ERISA-First Circuit Upholds Termination Of Disability Benefits Due To A 24 Month Limitation In The Plan For Disabilities Relating To Mental Health Conditions

In Dutkewych v. Standard Insurance Company, No. 14-1450 (1st Cir. 2015), the First Circuit Court of Appeals (the “Court”) faced the following matter. Plaintiff Mark Dutkewych is a participant in a disability plan (the “Plan”), insured and administered by Defendant Standard Insurance Company under ERISA. The Plan limits long-term disability (“LTD”) benefits to 24 months for “a Disability caused or contributed to by . . .: (1) Mental Disorders; (2) Substance Abuse; or (3) Other Limited Conditions.” Applying this Limited Conditions Provision, Standard terminated Dutkewych’s benefits after 24 months, on June 1, 2011. After Dutkewych’s administrative appeal failed, he brought this lawsuit against Standard for unpaid benefits. The district court entered summary judgment against Dutkewych’s claims, and Dutkewych appealed.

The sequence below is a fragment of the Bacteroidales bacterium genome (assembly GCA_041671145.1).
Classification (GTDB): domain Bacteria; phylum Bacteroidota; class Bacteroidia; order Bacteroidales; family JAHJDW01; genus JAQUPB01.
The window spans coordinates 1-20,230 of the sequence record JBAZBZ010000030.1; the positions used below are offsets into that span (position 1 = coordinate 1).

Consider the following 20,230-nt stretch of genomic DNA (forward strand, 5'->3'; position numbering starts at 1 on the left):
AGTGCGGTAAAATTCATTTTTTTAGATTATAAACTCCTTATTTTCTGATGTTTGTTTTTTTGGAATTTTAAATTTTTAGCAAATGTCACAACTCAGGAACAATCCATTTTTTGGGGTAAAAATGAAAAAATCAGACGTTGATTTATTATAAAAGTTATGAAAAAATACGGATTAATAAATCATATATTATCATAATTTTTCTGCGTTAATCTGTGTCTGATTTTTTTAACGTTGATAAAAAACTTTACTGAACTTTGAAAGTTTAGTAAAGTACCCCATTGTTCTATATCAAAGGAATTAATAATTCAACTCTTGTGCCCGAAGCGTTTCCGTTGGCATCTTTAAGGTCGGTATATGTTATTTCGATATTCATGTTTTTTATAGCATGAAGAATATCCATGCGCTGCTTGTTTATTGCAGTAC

In reviewing the case, the Court said that Dutkewych contests Standard’s decision to limit his LTD benefits to 24 months, saying he has been diagnosed with chronic Lyme disease, “a physical illness that is not limited under the terms of the Plan.” Despite the hot dispute between the parties on this issue, this case does not turn on the insurer’s doubts about the validity of Dutkewych’s diagnosis with chronic Lyme disease. Instead, this case turns on the insurer’s application of a different provision of the Plan, the subset of the Limited Conditions Provision related to mental disorders (“Mental Disorder Limitation”).Standard maintains that, even if Dutkewych was disabled as a result of chronic Lyme disease in June 2011, the Mental Disorder Limitation nonetheless applies because his mental disorders, regardless of their cause, contributed to his disability as of June 2011. The Court ruled that Standard’s interpretation of the Mental Disorder Limitation is reasonable and its application to Dutkewych’s case is supported by substantial evidence. Accordingly, the Court affirmed the entry of summary judgment to Standard.

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